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Saving the Kimberley

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Rachel Siewert 17 Oct 2011
1JpprodJames-Price-Point-0535 cmyk

The Australian Greens are continuing efforts to prevent the development of an LNG hub at James Price Point in the Kimberley region of WA.

We believe that James Price Point is not a suitable location for an LNG processing hub and that such a development will have long term negative impacts across the region.

A recent WA Supreme Court ruling- that the compulsory acquisition process undertaken by the WA Government was invalid- must lead to a complete review of the development.

The threat of compulsory acquisition was a significant factor in the deal struck with the Kimberley Land Council. The WA Government undermined the negotiation process by virtue of this threat, which has led to ongoing community dissent and unrest. Throughout this process, the WA Government has taken a development at any cost mentality, this must change.

Read more about what I and the other Federal Greens MPs have been saying and doing on this issue.

During 2011, Wikileaks cables about the development of a gas hub at James Price Point cast increasing doubt over the legitimacy of the development. The cables have indicated there was Government pressure on the joint venture partners to accept Woodside's choice of development pathway.

The mining and resource sector attracts some of the world's brightest minds. By using this intellect, the joint venture partners appear to have come to the same realisation as many West Australians - that the gas hub should not be located at James Price Point.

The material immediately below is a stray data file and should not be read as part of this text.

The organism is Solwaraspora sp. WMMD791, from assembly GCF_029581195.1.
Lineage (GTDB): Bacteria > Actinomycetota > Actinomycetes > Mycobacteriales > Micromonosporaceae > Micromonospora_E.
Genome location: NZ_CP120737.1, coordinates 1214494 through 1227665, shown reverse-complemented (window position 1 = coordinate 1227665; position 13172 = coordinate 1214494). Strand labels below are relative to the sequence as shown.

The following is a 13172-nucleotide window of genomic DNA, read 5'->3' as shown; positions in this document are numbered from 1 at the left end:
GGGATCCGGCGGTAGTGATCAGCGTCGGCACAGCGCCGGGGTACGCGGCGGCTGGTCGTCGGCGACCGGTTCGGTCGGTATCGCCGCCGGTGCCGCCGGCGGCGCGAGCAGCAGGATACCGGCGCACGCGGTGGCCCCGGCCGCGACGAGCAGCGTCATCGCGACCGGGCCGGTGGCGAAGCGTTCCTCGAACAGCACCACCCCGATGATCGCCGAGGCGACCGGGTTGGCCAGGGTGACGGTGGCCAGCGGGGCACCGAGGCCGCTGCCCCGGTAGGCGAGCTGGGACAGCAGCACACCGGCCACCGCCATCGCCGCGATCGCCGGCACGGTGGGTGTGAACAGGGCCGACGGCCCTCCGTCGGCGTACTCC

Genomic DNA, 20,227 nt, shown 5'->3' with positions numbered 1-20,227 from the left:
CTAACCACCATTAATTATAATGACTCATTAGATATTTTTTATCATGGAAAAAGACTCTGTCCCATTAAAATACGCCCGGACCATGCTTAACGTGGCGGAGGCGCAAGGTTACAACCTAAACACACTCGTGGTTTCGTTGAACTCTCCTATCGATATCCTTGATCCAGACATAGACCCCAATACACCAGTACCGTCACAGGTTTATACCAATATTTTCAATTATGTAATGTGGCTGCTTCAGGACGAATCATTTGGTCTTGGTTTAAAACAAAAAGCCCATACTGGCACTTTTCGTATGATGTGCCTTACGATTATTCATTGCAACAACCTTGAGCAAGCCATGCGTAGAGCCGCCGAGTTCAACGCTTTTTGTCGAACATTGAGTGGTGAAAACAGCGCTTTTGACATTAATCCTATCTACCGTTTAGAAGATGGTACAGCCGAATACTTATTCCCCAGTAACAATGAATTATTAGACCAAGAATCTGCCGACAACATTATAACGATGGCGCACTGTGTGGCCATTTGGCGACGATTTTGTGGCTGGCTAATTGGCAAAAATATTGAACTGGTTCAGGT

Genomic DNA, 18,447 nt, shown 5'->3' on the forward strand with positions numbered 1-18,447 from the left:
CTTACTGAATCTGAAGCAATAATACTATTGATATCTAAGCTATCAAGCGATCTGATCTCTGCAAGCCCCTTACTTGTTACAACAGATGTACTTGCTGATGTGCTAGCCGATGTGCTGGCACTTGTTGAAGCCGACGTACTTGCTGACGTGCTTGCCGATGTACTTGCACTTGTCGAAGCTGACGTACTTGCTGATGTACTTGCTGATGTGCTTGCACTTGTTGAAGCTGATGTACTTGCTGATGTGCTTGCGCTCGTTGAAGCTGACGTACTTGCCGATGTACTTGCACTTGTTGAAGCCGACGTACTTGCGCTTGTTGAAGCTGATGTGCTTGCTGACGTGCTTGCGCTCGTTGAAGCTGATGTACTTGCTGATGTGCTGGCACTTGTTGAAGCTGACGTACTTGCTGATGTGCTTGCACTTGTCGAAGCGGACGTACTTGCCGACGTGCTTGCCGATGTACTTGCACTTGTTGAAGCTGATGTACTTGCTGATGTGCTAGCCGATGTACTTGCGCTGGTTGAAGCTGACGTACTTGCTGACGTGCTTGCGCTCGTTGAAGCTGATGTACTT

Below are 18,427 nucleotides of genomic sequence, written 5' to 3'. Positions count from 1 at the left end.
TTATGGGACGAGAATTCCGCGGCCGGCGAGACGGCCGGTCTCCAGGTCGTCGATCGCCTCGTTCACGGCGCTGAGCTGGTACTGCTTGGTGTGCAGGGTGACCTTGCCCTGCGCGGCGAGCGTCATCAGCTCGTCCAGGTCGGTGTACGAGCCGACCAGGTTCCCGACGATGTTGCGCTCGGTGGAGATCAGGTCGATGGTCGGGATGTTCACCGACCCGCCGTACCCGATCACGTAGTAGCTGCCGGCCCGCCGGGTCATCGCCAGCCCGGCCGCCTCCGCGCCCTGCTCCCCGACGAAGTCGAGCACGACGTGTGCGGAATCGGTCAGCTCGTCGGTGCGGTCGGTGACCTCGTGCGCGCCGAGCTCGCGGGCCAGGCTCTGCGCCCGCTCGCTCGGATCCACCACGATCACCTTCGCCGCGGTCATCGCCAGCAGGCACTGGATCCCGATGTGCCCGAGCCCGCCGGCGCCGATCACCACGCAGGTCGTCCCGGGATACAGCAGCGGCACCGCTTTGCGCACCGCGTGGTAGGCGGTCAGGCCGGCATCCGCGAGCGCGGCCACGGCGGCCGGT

The Pilbara offers a far stronger alternative than James Price Point. It seems to me that the federal and state governments, along with Woodside are the people who are committed to placing this area of the Kimberley in the firing line of development.

There are parallels between the behaviour described in these cables and the flawed negotiation process conducted between the WA Government under the leadership of Premier Colin Barnett and the area’s Traditional Owners.

There are already a number of questions and lingering doubts the gas hub project and this revelation simply adds to them.

A recent report released by the Australia Institute report has shown that community concerns about the social and economic impact around the James Price Point development are justified.

The report shows that Kimberley residents could expect a variety of questionable social and economic effects in their community.

There may be less employment or job security for workers in fields such tourism and education, and wages in these sectors will not increase to match the increased cost of living.

It is also likely that local businesses in other sectors would experience increases to the cost of skilled labour and services such as construction.

A common resource sector claim is that they create local flow-on employment. In reality, the same can be said for any sector whose workers spend their income in the local community.

A fly-in, fly-out or frequently transitioning workforce will not necessarily be spending this income in the communities closest to the development.

Sectors such as accommodation and food services, agriculture, fisheries, marine and recreation would employ more people and offer a more sustainable future for the Kimberley.

A smart and sustainable future for the Kimberley would also lead to long term economic benefit and security for people throughout the region.

It is important to remember that irrespective of where the gas is processed, there should be a financial benefit returned to the Traditional Owners in the Kimberley.

The Traditional Owners should benefit from any gas extracted from this region, but that does not require the processing hub to locate at James Price Point.

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